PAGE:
Honors Geology Students go on first field trip


Honors Geology students took their first ever field trip to the Santa Monica Mountains March 6.

The mandatory, full-day trip is very similar to the trip given as a part of UCLA’s Geology curriculum.

The trip serves as a culmination of what the students have studied in the course about the formation of Southern California and the Santa Monica Mountains, geology teacher Wendy Van Norden said.

“At this point, they’ve learned the names of all the rocks. What they want to know is: why is the rock there? What’s the story?”

Students were driven throughout the Santa Monica Mountains in an effort to see all of the rock layers, both on land and by the sea. They visited Corral Canyon and had a picnic lunch atop the Sespe Sandstone, overlooking the ocean. Nearer to the ocean, the students got to see fossils of various marine animals and corals.

“The field trips end up being the most memorable experience for the students,” Van Norden said.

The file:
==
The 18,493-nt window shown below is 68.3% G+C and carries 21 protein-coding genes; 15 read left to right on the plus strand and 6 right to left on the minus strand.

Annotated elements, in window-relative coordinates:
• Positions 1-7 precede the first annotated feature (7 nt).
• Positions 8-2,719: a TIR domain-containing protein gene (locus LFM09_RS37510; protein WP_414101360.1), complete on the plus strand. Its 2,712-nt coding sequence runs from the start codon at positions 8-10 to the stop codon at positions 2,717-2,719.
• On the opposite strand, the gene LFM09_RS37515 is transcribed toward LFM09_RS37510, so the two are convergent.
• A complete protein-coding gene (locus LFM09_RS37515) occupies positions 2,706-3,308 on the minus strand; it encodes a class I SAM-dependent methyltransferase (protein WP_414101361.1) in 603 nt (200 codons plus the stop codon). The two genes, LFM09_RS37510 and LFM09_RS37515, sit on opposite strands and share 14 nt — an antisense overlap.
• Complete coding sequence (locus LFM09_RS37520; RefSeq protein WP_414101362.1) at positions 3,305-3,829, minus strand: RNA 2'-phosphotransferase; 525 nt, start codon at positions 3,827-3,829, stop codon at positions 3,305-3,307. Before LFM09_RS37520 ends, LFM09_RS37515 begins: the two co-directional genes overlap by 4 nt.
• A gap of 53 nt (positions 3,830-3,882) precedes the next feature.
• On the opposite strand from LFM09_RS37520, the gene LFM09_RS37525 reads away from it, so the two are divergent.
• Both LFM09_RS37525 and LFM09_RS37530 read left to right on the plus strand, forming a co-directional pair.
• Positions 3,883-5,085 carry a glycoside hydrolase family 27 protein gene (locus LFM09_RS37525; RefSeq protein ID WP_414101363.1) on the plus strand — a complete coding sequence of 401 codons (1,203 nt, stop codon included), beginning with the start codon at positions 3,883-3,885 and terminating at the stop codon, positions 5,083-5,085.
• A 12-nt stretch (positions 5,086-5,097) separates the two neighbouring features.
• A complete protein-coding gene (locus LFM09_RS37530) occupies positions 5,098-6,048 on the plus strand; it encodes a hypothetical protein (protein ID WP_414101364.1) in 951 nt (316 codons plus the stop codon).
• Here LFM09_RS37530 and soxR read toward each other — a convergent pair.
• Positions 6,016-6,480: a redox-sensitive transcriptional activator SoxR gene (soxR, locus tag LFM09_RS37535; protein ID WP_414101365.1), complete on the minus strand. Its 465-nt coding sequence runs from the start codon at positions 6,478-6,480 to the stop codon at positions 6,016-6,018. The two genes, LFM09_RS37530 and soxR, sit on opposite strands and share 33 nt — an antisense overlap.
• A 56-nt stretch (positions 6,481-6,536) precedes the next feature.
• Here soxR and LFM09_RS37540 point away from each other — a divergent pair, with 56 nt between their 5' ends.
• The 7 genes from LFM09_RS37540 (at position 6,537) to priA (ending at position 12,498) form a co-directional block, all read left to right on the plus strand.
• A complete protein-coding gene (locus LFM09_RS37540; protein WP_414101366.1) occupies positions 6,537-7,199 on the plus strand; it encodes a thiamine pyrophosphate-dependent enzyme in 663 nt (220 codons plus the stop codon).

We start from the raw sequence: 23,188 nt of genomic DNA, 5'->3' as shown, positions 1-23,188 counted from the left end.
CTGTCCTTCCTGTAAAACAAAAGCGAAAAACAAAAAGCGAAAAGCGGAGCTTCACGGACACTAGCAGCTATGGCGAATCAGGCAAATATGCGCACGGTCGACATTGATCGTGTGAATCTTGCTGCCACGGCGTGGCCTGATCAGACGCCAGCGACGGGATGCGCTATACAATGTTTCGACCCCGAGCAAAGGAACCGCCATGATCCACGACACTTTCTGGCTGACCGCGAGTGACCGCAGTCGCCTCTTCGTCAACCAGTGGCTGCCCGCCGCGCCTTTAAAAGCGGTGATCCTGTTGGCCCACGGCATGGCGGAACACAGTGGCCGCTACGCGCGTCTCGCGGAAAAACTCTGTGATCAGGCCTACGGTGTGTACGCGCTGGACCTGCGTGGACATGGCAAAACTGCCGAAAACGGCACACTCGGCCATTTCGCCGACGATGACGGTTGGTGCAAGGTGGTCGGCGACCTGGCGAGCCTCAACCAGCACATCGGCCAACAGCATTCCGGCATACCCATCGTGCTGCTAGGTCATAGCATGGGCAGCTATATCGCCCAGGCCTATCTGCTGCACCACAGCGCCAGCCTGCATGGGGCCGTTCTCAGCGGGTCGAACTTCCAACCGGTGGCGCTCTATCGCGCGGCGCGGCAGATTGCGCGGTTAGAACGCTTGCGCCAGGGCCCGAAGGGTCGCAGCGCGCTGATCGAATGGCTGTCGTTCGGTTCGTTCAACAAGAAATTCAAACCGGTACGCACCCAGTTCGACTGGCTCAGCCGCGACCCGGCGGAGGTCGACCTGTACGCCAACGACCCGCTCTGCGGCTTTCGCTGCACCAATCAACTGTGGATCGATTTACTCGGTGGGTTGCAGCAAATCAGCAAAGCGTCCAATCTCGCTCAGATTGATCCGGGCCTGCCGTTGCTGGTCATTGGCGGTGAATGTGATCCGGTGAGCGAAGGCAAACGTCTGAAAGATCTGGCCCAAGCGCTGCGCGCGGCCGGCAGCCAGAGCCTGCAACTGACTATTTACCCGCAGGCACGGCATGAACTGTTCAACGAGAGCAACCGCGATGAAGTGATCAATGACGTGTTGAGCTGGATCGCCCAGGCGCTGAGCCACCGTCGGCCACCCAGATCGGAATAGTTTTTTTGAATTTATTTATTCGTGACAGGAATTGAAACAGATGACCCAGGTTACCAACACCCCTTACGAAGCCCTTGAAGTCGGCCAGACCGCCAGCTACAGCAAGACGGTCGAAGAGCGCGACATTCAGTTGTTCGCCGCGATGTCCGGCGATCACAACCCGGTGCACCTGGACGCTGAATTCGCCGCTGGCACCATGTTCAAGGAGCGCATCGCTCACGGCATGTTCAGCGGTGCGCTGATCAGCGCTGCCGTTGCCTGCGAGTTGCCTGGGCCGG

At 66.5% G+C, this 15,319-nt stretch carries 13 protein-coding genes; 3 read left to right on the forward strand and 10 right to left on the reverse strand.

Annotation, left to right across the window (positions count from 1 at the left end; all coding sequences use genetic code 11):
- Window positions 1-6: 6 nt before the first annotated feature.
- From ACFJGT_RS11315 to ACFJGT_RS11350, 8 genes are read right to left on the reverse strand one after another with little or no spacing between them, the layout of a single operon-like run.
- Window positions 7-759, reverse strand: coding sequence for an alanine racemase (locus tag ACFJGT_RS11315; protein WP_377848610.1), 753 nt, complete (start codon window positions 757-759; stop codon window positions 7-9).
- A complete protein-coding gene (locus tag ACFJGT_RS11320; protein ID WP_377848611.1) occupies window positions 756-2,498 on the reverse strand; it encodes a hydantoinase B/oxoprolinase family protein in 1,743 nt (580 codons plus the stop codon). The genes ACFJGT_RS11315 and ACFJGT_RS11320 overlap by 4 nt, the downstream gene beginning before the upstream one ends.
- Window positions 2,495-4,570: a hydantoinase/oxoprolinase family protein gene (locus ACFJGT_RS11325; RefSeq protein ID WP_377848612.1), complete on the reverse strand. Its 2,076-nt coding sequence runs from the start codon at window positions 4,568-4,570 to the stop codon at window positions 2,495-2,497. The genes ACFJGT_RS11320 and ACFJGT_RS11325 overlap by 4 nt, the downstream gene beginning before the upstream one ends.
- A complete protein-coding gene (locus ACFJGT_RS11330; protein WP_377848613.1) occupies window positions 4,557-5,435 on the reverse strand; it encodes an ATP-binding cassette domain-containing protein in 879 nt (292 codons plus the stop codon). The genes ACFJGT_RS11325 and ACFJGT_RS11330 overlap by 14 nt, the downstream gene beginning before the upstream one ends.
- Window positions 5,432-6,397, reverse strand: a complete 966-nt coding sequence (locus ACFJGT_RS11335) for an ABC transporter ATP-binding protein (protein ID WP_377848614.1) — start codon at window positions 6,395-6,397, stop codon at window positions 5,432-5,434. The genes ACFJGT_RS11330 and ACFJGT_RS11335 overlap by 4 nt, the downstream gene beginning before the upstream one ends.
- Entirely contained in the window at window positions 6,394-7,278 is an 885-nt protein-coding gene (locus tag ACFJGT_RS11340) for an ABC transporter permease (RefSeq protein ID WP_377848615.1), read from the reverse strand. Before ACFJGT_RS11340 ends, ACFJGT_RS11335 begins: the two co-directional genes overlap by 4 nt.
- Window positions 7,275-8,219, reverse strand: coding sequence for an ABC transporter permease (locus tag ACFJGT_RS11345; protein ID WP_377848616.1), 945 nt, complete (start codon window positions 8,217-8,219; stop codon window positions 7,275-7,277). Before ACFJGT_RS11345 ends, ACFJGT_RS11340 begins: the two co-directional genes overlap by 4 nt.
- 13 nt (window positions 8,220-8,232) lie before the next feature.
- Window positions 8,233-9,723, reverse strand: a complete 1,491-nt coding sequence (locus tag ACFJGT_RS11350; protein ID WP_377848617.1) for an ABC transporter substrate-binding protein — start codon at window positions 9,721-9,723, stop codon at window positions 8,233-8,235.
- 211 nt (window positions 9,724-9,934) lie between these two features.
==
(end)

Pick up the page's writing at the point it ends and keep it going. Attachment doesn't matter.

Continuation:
This field trip is in addition to the annual Death Valley two-night overnight, which is also a mandatory trip. Honors Geology visited Death Valley this year over President’s Day weekend, Feb. 16-18. Regular Geology went this past weekend.

The Death Valley trip counts as five percent of the year grade for Honors Geology and is equal to a 100 point test for Regular Geology, with 50 percent of the credit given just for going on the trip and the other 50 percent given through a hard test on the material observed while in Death Valley.

Stopping only for lunch and a few short hikes, Geology students spent one entire day in transit and observed many sights on the way to Death Valley. Over the next two days of the trip, the students visited Zabriski Point, Artist’s Pallete, Salt Creek, and the sand dunes. A last stop was made at Ballarat Ghost Town before the return to the upper school campus.

“The whole idea of a geology field trip is basically to have a good time and to learn, both in equal amounts,” Van Norden said.